To feast on our Messiah’s body and blood saturates us with Jesus’ Spirit and connects us with what is genuine, godly and wise. Many other things intoxicate us with the folly of the world, leading us to debauchery, to use St. Paul’s word. Debauchery is riotous living keeping us from our relationship with Jesus. Debauchery, too, results in killing—human spirits as well as human beings. Debauchery is also—this is so subtle to notice readily—a killing pace, against which all of us, adult and child, student and worker, spouses and friends and ordained ministers need to guard.3 Our greatest guardians are Jesus and deepening our relationship with him. Jesus’ body and blood is a key help to remain filled with [his] Spirit and not intoxicated by other things.

After communion we pause to pray privately.4 Our words, or the words of another we make ours, help us taste and savor the One we have eaten and drunk to become the One we have received, as St. Augustine taught his parishioners.5

In your daily 15 minutes with Jesus this week,
  • Quiet yourself in the Trinity.
  • Ask Lady Wisdom and the saints to present you to Jesus.
  • Chat with Jesus about what you notice Jesus is doing in you and for you by his communion with you.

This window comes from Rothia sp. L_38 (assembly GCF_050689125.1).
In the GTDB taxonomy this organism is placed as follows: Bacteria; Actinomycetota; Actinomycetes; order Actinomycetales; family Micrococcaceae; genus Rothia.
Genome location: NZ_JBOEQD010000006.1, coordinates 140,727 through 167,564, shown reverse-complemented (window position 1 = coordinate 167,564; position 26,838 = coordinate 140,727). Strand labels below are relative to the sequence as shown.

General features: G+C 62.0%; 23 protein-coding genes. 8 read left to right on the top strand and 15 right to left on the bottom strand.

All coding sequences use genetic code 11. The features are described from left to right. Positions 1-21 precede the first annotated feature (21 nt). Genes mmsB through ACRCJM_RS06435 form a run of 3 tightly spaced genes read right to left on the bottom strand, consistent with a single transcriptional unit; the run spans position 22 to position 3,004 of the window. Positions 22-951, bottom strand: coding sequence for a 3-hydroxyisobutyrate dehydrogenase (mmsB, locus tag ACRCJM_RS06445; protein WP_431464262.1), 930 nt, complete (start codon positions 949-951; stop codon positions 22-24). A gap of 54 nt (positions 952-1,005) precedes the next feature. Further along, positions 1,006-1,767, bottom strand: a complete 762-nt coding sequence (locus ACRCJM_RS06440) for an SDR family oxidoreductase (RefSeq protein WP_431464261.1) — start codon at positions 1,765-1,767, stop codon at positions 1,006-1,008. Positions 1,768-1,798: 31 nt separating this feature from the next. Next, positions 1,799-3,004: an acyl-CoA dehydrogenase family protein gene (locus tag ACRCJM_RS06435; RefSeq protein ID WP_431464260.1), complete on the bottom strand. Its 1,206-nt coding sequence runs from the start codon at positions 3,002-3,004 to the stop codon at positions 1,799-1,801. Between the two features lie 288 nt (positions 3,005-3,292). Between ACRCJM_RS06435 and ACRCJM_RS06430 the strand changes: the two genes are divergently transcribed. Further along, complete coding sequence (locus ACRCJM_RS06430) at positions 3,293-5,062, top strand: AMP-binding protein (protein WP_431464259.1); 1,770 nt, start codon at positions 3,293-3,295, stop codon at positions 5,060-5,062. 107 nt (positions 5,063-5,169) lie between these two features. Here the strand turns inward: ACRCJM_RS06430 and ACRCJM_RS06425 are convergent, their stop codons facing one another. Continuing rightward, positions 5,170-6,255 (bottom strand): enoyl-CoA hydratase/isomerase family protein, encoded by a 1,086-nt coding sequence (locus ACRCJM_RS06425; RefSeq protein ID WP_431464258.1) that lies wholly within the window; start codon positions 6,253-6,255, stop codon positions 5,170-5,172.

• Thank Jesus and ask him for the grace to live more intently as his friend and disciple and to live in a more friendly way with others and the entire earth. Don’t be surprised if Jesus challenges you. Do remember Jesus graces us to live his challenge.
  • Close saying slowly the Lord’s Prayer. Our daily bread is Jesus and his Spirit; it also is our way of living.

Link to this homily’s Spiritual Exercise

  1. I first heard Fr. Aidan Kavanagh, O.S.B, say that in class in 1980. No doubt he used it in his lectures and published work
  2. John 6.48-50, immediately before today’s gospel.
  3. Nearly six years ago to the day, Pope Benedict quoted St. Bernard of Clarivaux during in his midday Angelus address. The saint addressed his former disciple, Pope Eugene III. "The dominant theme of [his message], extremely personal, is the importance of interior recollection—and he said this to a Pope—an essential element of piety. ¶This admonition is valid for all kinds of occupations, including those inherent to the governance of the Church. The message that, in this connection, Bernard addresses to the Pontiff, who had been his disciple at Clairvaux, is provocative: “See where these accursed occupations can lead you, if you continue to lose yourself in them—without leaving anything of yourself for yourself”
  4. General Instruction to the Roman Missal, 88.
  5. Augustine’s conviction of divine indwelling his Confessions make clear: “Why, then, do I ask thee to come into me, since I also am and could not be if thou wert not in me?” (I.2.2). His eucharistic teaching elaborates on the sacrament’s effects on us. In Sermon 57.7 Augustine taught Christians “are what they receive.” Also, Sermon 272 is often cited. Another line of his Confessions is telling: “You do not make Me into yourself, like the food of your flesh into you, you become Me!”—my paraphrase of Book 7, ch. 10.
Wiki-image of the Tabgha mosaic was released into the public domain. Wiki-image by Jim Wroten of the Bethsaida medallion is used by CC BY-SA 3.0.